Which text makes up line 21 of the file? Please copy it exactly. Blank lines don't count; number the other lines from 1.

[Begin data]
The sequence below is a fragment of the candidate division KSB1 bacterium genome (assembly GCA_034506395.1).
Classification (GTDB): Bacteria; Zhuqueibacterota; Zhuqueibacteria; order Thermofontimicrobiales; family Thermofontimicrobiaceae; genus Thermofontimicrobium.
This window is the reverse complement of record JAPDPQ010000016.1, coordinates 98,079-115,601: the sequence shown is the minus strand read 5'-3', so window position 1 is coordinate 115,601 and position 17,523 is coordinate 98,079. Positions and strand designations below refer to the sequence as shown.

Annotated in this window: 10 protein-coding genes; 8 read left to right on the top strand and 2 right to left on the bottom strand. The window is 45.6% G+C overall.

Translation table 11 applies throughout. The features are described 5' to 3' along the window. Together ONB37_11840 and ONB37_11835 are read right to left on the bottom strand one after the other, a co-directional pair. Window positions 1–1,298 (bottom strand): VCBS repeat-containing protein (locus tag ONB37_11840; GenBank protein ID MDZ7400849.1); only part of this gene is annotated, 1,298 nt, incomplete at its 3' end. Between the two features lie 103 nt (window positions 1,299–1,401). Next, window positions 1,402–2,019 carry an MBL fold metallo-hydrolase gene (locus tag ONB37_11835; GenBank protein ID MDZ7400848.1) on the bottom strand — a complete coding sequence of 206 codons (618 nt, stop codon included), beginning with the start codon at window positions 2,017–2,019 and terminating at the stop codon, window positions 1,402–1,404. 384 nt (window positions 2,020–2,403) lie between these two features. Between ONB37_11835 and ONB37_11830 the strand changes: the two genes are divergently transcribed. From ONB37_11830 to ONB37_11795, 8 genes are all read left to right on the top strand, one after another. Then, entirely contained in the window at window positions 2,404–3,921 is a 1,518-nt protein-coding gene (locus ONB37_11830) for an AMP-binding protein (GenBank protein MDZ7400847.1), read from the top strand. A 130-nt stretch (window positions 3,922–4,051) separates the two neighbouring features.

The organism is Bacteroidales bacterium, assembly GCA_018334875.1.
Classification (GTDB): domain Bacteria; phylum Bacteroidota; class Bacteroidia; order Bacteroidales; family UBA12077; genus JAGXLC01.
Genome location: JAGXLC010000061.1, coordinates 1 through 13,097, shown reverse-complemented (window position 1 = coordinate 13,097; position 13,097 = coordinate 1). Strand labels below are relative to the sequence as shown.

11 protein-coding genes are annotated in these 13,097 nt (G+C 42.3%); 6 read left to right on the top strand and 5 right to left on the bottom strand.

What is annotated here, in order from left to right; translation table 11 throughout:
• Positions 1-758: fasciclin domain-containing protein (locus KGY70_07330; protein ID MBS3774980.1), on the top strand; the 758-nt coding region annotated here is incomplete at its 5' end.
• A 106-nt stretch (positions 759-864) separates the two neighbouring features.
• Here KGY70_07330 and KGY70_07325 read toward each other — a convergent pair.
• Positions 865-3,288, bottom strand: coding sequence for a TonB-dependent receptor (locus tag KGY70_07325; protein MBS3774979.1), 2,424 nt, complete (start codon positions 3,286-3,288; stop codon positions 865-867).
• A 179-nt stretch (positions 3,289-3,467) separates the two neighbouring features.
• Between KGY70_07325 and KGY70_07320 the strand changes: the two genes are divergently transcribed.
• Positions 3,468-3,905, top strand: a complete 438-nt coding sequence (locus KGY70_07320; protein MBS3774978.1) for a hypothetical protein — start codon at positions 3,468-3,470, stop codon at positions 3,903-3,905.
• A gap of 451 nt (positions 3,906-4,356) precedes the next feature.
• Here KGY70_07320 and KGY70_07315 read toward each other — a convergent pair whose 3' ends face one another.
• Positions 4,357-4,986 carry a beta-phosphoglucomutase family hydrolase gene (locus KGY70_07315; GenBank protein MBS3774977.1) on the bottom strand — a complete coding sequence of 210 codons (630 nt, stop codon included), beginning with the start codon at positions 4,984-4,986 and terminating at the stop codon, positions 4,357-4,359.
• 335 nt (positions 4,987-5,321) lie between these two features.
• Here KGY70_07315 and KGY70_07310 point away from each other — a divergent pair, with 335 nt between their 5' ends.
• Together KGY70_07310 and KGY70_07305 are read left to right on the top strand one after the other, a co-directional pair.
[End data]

• 335 nt (positions 4,987-5,321) lie between these two features.